AP Photo/J. Scott Applewhite
AP Photo/J. Scott Applewhite House Majority Leader Eric Cantor of Virginia listens at right as House Speaker John Boehner of Ohio, during a news conference on Capitol Hill in Washington, Tuesday, June 10, 2014. Cantor lost his congressional primary to David Brat, a political newcomer backed by Tea Party groups, among which Cantor was once popular. J ust a few weeks ago, I described the Tea Party challenge to House Majority Leader Eric Cantor as "pesky," because that's what it seemed like—unpleasant for Cantor, but ultimately futile. Well it turned out to be something more, as Cantor lost his primary yesterday to the colorfully named David Brat, a professor at Randolph Macon College. As of their FEC filings in the middle of May , Brat had spent $122,793, while Cantor had spent $5,026,626, or over 40 times as much . Brat won easily, which can happen when you have a low-turnout primary in which angry people are more likely to turn out than contented people. But since the second-highest-...

Republican Rhetoric and Right-Wing Terrorism: 10 Troubling Incidents

Flickr/Andrew Partain
On Sunday, Jerad and Amanda Miller killed two Las Vegas police officers and a shopper at a nearby Walmart, then took their own lives. When authorities investigated, they found that the two were likely motivated by their hatred of government. " There is no doubt that the suspects have an ideology that's along the lines of militia and white supremacists," said an assistant sheriff on Monday. After shooting the officers, they draped the bodies with Gadsden flags; the Millers had also spent time at the standoff at the Bundy ranch. Yesterday, I asked in a piece at the Washington Post how much the hyperbolic rhetoric of which we've heard so much from so many on the right in recent years contributes to creating an atmosphere in which this kind of violence becomes more likely. After hearing some reactions and having a little more time to think about it, I have some more to add. But first, what I said was that the problem isn't just the violent rhetoric we sometimes hear from the likes of...

The American Prospect Continues

When we started The American Prospect with Robert Reich in 1990, our aim was to foster a “plausible and persuasive liberalism” by bringing together journalists and scholars into a public conversation about the future of American society and politics. In nearly 25 years, the Prospect has undergone numerous changes both in print and online, but as we return to a more direct role than we have had in recent years, the Prospect ’s mission remains the same—cultivating the ideas and the reporting needed to help build a democratic politics and a decent society. We are committed to keeping the Prospect as a strong and vital voice, both as a magazine (in both print and digital forms) and as a website. The magazine will continue its blend of analytical essays and deeply reported articles on politics, economics, and culture. The website will continue with fresh material to be updated daily. We will maintain our writing fellows program, which has helped to launch the careers of many of the best...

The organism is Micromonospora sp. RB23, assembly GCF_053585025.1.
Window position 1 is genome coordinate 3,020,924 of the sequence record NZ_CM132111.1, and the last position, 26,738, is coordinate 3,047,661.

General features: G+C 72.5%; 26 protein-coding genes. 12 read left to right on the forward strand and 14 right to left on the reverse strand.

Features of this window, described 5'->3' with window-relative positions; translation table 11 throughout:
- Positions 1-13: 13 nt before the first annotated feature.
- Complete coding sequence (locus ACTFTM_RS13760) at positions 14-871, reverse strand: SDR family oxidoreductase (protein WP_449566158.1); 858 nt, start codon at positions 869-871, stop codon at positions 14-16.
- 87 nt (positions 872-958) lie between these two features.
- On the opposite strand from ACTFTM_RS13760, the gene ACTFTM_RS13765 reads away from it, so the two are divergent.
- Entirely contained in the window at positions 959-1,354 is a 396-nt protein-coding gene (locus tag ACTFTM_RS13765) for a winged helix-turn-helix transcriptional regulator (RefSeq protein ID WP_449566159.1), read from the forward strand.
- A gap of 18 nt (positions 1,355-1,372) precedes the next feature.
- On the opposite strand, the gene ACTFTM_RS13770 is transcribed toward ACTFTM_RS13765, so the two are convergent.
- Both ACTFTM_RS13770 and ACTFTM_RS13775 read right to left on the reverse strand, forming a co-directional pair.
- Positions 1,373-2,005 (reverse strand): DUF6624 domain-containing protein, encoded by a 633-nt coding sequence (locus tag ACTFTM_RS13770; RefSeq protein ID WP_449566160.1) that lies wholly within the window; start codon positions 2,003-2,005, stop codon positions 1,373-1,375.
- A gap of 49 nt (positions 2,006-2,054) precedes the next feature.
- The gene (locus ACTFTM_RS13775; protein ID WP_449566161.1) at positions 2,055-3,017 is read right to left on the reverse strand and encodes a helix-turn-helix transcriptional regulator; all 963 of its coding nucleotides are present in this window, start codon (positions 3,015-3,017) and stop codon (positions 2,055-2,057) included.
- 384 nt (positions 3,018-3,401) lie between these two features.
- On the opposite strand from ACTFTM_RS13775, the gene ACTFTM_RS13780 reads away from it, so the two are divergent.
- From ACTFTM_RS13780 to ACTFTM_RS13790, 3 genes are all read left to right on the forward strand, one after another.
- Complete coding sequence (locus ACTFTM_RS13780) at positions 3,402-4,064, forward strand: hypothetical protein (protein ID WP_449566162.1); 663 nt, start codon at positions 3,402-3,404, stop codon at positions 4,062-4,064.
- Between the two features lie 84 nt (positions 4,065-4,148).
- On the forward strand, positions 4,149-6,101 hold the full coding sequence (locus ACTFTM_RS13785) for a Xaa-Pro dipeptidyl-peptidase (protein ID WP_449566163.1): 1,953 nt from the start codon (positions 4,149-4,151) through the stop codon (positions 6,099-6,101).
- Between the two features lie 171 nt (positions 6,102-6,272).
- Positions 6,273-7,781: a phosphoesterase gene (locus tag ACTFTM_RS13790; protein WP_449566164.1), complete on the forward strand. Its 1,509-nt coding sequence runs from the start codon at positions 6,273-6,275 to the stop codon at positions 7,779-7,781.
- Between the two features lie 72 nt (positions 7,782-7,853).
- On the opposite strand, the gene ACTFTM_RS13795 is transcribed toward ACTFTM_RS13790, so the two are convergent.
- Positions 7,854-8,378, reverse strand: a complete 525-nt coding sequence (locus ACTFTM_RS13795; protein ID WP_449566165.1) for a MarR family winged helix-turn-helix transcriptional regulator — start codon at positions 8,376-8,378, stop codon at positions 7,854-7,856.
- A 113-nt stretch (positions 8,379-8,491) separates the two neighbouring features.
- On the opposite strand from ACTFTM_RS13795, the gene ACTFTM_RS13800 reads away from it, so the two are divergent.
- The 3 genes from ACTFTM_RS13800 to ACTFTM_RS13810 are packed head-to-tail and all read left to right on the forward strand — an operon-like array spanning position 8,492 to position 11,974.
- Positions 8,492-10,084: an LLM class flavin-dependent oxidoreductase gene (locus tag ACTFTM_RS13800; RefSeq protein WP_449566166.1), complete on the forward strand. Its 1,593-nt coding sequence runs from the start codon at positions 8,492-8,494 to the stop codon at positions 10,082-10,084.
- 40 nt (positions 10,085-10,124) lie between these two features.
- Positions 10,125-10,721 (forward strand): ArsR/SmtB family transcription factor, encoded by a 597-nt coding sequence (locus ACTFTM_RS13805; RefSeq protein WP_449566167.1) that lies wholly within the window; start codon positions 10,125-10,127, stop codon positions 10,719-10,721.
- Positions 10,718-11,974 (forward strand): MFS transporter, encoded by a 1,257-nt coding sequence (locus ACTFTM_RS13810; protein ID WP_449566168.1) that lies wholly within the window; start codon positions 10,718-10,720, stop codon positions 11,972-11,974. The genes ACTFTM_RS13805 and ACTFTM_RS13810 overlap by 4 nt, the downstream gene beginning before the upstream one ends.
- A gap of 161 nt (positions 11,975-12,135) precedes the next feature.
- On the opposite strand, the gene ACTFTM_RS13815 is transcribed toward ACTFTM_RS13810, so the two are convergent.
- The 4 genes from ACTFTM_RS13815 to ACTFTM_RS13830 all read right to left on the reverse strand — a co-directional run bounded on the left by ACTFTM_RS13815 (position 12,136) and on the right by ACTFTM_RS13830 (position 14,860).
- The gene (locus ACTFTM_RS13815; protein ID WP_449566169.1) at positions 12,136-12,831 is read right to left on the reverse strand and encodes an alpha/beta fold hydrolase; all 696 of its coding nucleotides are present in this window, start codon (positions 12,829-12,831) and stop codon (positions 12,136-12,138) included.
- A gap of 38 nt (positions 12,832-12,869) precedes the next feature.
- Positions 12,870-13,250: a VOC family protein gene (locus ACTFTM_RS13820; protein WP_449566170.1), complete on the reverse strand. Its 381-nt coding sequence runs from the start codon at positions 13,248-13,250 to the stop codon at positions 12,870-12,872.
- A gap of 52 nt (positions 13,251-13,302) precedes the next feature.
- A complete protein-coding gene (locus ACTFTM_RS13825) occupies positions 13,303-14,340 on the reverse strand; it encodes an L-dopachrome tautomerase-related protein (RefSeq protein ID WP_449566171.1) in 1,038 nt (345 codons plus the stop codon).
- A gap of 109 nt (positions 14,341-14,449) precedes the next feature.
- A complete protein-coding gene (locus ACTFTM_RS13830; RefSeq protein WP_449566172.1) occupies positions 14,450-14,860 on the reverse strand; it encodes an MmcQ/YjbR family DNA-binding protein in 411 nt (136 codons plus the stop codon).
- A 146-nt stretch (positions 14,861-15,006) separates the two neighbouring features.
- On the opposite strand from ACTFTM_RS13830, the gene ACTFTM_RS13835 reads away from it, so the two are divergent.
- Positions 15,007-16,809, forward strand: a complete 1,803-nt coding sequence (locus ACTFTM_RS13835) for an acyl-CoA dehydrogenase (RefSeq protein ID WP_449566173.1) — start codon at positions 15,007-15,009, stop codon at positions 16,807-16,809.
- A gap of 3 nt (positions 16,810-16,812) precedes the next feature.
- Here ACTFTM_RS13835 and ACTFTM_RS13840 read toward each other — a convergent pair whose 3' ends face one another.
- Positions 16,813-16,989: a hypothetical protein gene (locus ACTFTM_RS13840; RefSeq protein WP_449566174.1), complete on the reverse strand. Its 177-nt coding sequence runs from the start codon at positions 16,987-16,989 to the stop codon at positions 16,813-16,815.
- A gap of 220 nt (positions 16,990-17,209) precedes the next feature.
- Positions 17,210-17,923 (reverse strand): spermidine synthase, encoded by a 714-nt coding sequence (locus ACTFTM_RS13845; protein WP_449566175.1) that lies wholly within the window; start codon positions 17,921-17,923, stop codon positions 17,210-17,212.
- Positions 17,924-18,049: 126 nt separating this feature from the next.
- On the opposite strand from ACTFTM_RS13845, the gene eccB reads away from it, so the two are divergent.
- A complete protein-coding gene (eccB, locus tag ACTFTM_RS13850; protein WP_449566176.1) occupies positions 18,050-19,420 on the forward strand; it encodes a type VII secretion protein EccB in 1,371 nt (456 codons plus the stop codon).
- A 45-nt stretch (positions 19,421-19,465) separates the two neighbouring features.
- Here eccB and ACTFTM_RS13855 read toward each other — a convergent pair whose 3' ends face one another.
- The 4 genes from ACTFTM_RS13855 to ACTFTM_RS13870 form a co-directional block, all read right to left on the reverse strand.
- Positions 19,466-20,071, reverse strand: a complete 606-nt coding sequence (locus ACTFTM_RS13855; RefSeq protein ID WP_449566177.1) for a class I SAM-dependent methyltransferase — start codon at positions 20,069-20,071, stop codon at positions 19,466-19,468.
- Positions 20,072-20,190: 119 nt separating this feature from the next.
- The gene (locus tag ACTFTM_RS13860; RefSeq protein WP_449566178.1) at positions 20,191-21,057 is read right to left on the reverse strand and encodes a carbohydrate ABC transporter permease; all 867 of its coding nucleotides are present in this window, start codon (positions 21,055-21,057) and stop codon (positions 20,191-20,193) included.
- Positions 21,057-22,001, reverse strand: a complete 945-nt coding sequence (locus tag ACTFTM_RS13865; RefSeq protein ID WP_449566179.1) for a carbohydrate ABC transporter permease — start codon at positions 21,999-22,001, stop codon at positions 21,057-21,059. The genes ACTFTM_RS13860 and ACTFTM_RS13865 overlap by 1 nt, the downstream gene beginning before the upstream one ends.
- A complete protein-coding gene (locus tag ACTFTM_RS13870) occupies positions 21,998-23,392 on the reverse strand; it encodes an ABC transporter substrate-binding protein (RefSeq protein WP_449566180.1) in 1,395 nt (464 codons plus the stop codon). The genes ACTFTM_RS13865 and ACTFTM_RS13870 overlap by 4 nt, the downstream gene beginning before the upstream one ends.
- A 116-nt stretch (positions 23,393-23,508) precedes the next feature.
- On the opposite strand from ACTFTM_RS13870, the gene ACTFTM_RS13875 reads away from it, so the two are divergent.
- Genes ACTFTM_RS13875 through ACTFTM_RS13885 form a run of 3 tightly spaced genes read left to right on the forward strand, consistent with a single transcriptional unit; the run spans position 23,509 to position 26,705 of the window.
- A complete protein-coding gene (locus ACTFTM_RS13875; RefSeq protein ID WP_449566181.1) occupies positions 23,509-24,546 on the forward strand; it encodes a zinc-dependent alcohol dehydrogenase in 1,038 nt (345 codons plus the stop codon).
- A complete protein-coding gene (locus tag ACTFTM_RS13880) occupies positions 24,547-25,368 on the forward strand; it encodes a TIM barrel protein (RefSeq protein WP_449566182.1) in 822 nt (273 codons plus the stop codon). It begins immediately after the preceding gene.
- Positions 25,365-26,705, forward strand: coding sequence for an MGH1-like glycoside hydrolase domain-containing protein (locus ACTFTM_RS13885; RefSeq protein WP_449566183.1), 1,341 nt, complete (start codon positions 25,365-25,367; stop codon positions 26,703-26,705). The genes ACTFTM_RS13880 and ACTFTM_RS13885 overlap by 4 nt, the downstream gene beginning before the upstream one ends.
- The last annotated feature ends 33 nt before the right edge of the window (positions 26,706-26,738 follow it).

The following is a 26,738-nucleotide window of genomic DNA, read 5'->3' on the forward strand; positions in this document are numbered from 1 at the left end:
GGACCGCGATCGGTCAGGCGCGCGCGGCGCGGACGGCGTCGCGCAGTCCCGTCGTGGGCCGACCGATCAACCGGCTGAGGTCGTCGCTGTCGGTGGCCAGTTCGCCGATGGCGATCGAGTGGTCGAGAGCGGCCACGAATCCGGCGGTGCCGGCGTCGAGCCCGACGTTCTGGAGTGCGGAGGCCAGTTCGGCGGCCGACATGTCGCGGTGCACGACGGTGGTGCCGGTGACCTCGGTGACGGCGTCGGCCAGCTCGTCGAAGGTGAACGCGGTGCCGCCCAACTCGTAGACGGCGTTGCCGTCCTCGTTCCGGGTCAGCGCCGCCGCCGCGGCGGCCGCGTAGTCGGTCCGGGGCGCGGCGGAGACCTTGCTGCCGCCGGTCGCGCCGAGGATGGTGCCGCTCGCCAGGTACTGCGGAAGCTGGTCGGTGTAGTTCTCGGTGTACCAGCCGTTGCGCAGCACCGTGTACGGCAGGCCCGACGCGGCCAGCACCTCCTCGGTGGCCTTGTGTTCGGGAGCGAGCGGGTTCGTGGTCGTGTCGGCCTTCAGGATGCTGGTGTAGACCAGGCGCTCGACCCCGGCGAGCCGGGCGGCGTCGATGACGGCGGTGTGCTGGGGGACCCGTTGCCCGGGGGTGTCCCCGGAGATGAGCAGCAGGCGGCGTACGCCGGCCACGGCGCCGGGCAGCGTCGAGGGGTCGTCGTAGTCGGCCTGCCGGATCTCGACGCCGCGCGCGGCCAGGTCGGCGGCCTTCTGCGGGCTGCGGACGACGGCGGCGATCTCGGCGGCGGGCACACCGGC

Why the GOP Is the Party of Creative Thinking

Flickr/opensource.com
Over the weekend, Republicans in Virginia pulled off an extraordinary feat. Faced with a state senate deadlocked at 20-20 and a battle with Democratic governor Terry McAuliffe over whether to accept the expansion of Medicaid, they apparently persuaded a Democratic senator from a conservative district to retire, thus giving them a majority and making it even less likely that McAuliffe will be able to get 400,000 low-income Virginians health insurance. And all it took was delivering a couple of jobs : RICHMOND — Republicans appear to have outmaneuvered Gov. Terry McAuliffe in a state budget standoff by persuading a Democratic senator to resign his seat, at least temporarily giving the GOP control of the chamber and possibly dooming the governor’s push to expand Medicaid under the Affordable Care Act. Sen. Phillip P. Puckett (D-Russell) will announce his resignation Monday, effective immediately, paving the way to appoint his daughter to a judgeship and Puckett to the job of deputy...

Twelve Years Later, Hillary Clinton Still Struggles to Explain Her Iraq War Vote

Flickr/Marc Nozell
Back in 2002, many liberals (myself included) thought that all the Democrats who voted for the Authorization for the Use of Military Force in Iraq did so out of a simple craven fear of being tarred as soft on terror, not because they actually believed Iraq was a terrible threat to the United States. Whether that is true of Hillary Clinton is something we'll never know, but when she ran for president in 2008, she struggled mightily to explain her vote in favor of the war. Barack Obama, on the other hand, was pure in voters' eyes on this question—not only hadn't he been in Congress to vote on it, he had opposed it as a state senator. I'm guessing that Clinton didn't expect she'd have to revisit this question over and over as she approached a 2016 presidential run, but with Iraq now mired in a new civil war (can we call it that yet?), it's coming up again. And yesterday, she gave this answer to a question about when she decided to finally declare her vote for the war to be a mistake: I...